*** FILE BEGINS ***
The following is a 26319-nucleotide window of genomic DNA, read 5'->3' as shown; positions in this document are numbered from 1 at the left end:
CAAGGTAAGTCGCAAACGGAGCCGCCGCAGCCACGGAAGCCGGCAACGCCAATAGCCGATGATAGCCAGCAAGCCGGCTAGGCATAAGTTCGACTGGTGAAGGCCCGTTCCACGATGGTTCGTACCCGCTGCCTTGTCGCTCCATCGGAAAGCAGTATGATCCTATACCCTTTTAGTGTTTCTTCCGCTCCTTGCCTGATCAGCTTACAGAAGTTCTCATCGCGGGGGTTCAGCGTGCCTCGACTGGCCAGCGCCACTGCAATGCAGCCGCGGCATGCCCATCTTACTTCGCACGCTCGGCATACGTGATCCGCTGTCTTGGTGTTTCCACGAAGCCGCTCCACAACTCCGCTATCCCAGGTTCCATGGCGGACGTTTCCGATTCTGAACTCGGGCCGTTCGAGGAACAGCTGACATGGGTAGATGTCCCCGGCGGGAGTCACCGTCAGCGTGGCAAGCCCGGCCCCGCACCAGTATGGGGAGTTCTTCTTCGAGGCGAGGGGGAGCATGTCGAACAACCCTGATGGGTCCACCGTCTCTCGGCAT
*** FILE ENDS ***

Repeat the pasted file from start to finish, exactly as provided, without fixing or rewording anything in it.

The following is a 26319-nucleotide window of genomic DNA, read 5'->3' as shown; positions in this document are numbered from 1 at the left end:
CAAGGTAAGTCGCAAACGGAGCCGCCGCAGCCACGGAAGCCGGCAACGCCAATAGCCGATGATAGCCAGCAAGCCGGCTAGGCATAAGTTCGACTGGTGAAGGCCCGTTCCACGATGGTTCGTACCCGCTGCCTTGTCGCTCCATCGGAAAGCAGTATGATCCTATACCCTTTTAGTGTTTCTTCCGCTCCTTGCCTGATCAGCTTACAGAAGTTCTCATCGCGGGGGTTCAGCGTGCCTCGACTGGCCAGCGCCACTGCAATGCAGCCGCGGCATGCCCATCTTACTTCGCACGCTCGGCATACGTGATCCGCTGTCTTGGTGTTTCCACGAAGCCGCTCCACAACTCCGCTATCCCAGGTTCCATGGCGGACGTTTCCGATTCTGAACTCGGGCCGTTCGAGGAACAGCTGACATGGGTAGATGTCCCCGGCGGGAGTCACCGTCAGCGTGGCAAGCCCGGCCCCGCACCAGTATGGGGAGTTCTTCTTCGAGGCGAGGGGGAGCATGTCGAACAACCCTGATGGGTCCACCGTCTCTCGGCAT